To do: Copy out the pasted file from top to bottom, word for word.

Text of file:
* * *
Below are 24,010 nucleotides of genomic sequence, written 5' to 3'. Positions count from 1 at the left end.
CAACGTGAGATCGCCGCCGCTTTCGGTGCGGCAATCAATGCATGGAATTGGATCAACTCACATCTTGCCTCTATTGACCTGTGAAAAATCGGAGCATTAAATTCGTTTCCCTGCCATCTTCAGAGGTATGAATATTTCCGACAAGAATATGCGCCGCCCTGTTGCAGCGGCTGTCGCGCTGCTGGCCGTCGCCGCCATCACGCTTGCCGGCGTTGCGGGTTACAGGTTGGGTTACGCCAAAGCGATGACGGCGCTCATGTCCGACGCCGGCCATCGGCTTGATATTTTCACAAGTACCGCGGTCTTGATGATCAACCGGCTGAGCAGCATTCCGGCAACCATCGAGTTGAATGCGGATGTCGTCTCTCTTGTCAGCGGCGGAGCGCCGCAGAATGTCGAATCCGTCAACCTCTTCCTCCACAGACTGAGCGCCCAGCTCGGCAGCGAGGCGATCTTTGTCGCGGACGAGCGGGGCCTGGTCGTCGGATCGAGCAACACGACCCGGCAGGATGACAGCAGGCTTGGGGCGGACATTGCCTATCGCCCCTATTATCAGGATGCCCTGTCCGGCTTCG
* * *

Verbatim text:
Below are 24,010 nucleotides of genomic sequence, written 5' to 3'. Positions count from 1 at the left end.
CAACGTGAGATCGCCGCCGCTTTCGGTGCGGCAATCAATGCATGGAATTGGATCAACTCACATCTTGCCTCTATTGACCTGTGAAAAATCGGAGCATTAAATTCGTTTCCCTGCCATCTTCAGAGGTATGAATATTTCCGACAAGAATATGCGCCGCCCTGTTGCAGCGGCTGTCGCGCTGCTGGCCGTCGCCGCCATCACGCTTGCCGGCGTTGCGGGTTACAGGTTGGGTTACGCCAAAGCGATGACGGCGCTCATGTCCGACGCCGGCCATCGGCTTGATATTTTCACAAGTACCGCGGTCTTGATGATCAACCGGCTGAGCAGCATTCCGGCAACCATCGAGTTGAATGCGGATGTCGTCTCTCTTGTCAGCGGCGGAGCGCCGCAGAATGTCGAATCCGTCAACCTCTTCCTCCACAGACTGAGCGCCCAGCTCGGCAGCGAGGCGATCTTTGTCGCGGACGAGCGGGGCCTGGTCGTCGGATCGAGCAACACGACCCGGCAGGATGACAGCAGGCTTGGGGCGGACATTGCCTATCGCCCCTATTATCAGGATGCCCTGTCCGGCTTCG